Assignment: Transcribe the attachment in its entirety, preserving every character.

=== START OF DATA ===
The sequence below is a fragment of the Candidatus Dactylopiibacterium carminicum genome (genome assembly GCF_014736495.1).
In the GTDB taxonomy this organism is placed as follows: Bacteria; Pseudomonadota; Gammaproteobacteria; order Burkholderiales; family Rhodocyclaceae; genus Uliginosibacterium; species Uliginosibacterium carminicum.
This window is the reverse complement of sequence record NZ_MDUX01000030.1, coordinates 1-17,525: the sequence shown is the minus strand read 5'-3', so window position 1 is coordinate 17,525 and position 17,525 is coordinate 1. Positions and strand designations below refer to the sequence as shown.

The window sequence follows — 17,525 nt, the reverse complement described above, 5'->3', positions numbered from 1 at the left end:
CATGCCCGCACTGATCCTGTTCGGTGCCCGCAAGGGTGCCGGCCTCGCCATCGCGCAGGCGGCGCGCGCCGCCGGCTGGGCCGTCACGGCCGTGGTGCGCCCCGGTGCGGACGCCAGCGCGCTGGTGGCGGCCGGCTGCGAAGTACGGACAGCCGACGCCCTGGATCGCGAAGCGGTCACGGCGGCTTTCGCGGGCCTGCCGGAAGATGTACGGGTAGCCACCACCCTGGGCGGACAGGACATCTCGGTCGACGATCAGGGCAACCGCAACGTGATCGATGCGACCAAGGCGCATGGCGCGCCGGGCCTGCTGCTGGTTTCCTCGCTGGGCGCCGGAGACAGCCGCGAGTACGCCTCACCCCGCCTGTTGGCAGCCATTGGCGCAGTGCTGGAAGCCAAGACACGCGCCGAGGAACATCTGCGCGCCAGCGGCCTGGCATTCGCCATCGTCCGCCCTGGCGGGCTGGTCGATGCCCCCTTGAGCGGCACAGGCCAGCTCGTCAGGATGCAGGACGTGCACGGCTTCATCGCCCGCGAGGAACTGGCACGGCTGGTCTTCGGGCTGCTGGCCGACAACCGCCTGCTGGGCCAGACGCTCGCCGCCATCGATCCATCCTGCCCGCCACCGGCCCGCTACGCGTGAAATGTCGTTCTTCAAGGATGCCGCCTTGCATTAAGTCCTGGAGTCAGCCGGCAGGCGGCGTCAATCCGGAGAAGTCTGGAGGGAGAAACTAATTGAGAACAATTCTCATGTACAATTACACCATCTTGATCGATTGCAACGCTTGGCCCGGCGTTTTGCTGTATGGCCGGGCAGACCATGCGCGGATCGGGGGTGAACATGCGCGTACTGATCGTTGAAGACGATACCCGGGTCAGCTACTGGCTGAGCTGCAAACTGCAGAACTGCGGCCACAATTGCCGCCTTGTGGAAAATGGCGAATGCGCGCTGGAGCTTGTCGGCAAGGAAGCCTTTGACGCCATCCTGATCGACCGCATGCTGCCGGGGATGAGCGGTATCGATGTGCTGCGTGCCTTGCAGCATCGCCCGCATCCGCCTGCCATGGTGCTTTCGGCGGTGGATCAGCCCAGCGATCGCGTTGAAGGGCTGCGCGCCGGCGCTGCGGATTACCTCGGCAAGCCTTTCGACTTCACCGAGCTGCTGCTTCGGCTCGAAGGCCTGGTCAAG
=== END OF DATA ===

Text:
The sequence below is a fragment of the Candidatus Dactylopiibacterium carminicum genome (genome assembly GCF_014736495.1).
In the GTDB taxonomy this organism is placed as follows: Bacteria; Pseudomonadota; Gammaproteobacteria; order Burkholderiales; family Rhodocyclaceae; genus Uliginosibacterium; species Uliginosibacterium carminicum.
This window is the reverse complement of sequence record NZ_MDUX01000030.1, coordinates 1-17,525: the sequence shown is the minus strand read 5'-3', so window position 1 is coordinate 17,525 and position 17,525 is coordinate 1. Positions and strand designations below refer to the sequence as shown.

The window sequence follows — 17,525 nt, the reverse complement described above, 5'->3', positions numbered from 1 at the left end:
CATGCCCGCACTGATCCTGTTCGGTGCCCGCAAGGGTGCCGGCCTCGCCATCGCGCAGGCGGCGCGCGCCGCCGGCTGGGCCGTCACGGCCGTGGTGCGCCCCGGTGCGGACGCCAGCGCGCTGGTGGCGGCCGGCTGCGAAGTACGGACAGCCGACGCCCTGGATCGCGAAGCGGTCACGGCGGCTTTCGCGGGCCTGCCGGAAGATGTACGGGTAGCCACCACCCTGGGCGGACAGGACATCTCGGTCGACGATCAGGGCAACCGCAACGTGATCGATGCGACCAAGGCGCATGGCGCGCCGGGCCTGCTGCTGGTTTCCTCGCTGGGCGCCGGAGACAGCCGCGAGTACGCCTCACCCCGCCTGTTGGCAGCCATTGGCGCAGTGCTGGAAGCCAAGACACGCGCCGAGGAACATCTGCGCGCCAGCGGCCTGGCATTCGCCATCGTCCGCCCTGGCGGGCTGGTCGATGCCCCCTTGAGCGGCACAGGCCAGCTCGTCAGGATGCAGGACGTGCACGGCTTCATCGCCCGCGAGGAACTGGCACGGCTGGTCTTCGGGCTGCTGGCCGACAACCGCCTGCTGGGCCAGACGCTCGCCGCCATCGATCCATCCTGCCCGCCACCGGCCCGCTACGCGTGAAATGTCGTTCTTCAAGGATGCCGCCTTGCATTAAGTCCTGGAGTCAGCCGGCAGGCGGCGTCAATCCGGAGAAGTCTGGAGGGAGAAACTAATTGAGAACAATTCTCATGTACAATTACACCATCTTGATCGATTGCAACGCTTGGCCCGGCGTTTTGCTGTATGGCCGGGCAGACCATGCGCGGATCGGGGGTGAACATGCGCGTACTGATCGTTGAAGACGATACCCGGGTCAGCTACTGGCTGAGCTGCAAACTGCAGAACTGCGGCCACAATTGCCGCCTTGTGGAAAATGGCGAATGCGCGCTGGAGCTTGTCGGCAAGGAAGCCTTTGACGCCATCCTGATCGACCGCATGCTGCCGGGGATGAGCGGTATCGATGTGCTGCGTGCCTTGCAGCATCGCCCGCATCCGCCTGCCATGGTGCTTTCGGCGGTGGATCAGCCCAGCGATCGCGTTGAAGGGCTGCGCGCCGGCGCTGCGGATTACCTCGGCAAGCCTTTCGACTTCACCGAGCTGCTGCTTCGGCTCGAAGGCCTGGTCAAG